While standing at my kitchen sink washing dishes this morning, I calm-as-I-could-be reacted to the shaking of my house from another earthquake: I focused on its duration, its intensity, and of course whether or not I should run, not screaming, out my front door and down the stairs to the relative safety of the great outdoors.
It turned out to be a small quake: a 3.4, about 13 km away from me and 7.3 km deep. In the final analysis, not a big deal. But during it, waiting to see how it played out, it was a very big deal. Before it happened this morning, I had come to feel some hope; it had been more than a day since my house shook that much. Also, the language in the alerts from the Hawaii Volcano Observatory has been gentler lately: the words “small amount” and “minor” have been employed, and I was started to relax a bit.
Okay, so that was dumb of me.
However, there are things that are good: the image above is from May 6, and the dots represent quakes in a 24-hour period. The image below was captured a few minutes ago, and it is definitely more pleasing to my eye. (I live near the “c” in Volcano. The far right of the island is where the lava is terrifying people.)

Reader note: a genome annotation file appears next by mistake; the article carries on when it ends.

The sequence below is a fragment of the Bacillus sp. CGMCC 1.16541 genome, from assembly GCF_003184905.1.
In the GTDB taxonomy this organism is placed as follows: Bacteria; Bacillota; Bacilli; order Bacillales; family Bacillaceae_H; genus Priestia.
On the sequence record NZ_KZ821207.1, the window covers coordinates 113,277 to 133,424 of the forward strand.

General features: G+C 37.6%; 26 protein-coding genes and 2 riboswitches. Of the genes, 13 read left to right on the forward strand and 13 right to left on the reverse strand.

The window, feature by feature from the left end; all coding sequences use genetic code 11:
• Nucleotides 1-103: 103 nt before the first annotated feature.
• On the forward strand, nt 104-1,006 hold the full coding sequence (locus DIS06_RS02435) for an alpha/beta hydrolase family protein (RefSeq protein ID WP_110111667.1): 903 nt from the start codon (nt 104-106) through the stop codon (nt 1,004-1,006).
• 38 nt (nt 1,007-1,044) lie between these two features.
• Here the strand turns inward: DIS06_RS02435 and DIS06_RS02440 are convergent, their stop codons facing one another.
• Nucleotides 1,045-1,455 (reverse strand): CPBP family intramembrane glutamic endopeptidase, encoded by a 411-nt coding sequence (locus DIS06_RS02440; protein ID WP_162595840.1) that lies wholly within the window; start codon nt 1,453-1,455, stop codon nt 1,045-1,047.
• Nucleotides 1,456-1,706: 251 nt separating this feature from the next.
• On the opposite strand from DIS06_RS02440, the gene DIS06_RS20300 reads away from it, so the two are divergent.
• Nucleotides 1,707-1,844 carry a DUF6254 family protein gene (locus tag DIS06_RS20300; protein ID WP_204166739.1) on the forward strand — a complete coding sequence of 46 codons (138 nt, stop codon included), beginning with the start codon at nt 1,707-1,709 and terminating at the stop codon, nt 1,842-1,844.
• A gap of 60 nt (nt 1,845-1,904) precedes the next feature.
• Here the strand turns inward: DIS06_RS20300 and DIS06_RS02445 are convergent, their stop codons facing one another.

Besides fewer quakes, there is other good news. A geographer friend of mine whose home is on the recently-in-the-news-a-lot Kamaili Road has found some solace wrapped up in this disaster; she writes about the good geography lessons emerging from all this craziness: “people are looking at maps (yes!) and calling Kamaili Road by its name.” (Kamaili Road is often misidentified as Opihikao Road.)
But the best part is that the same email also included this:
It’s been interesting here: one hour elated the next in great fear. We had everything in the cars except the cats and ourselves last night. I slept in my clothes waiting to smell smoke. A cop had come by at 5:30 pm advising evacuation.
I am trying to imagine how in the world she was able to fall asleep under those conditions, yet she is able to rejoice in map awareness! I think this is so fabulous.
I have a bumper sticker that I bought from a woman in a parking lot in Keaau; it reads “Puna. Not for wusses.”
Truer words have never been spoken.
Lastly, I have more proof of the invincibility of coqui: if you watch the videos of the flowing lava, not only do you hear the cracks, hisses, and booms, you can also hear the frogs croaking. Unbelievable. Nothing shuts them up.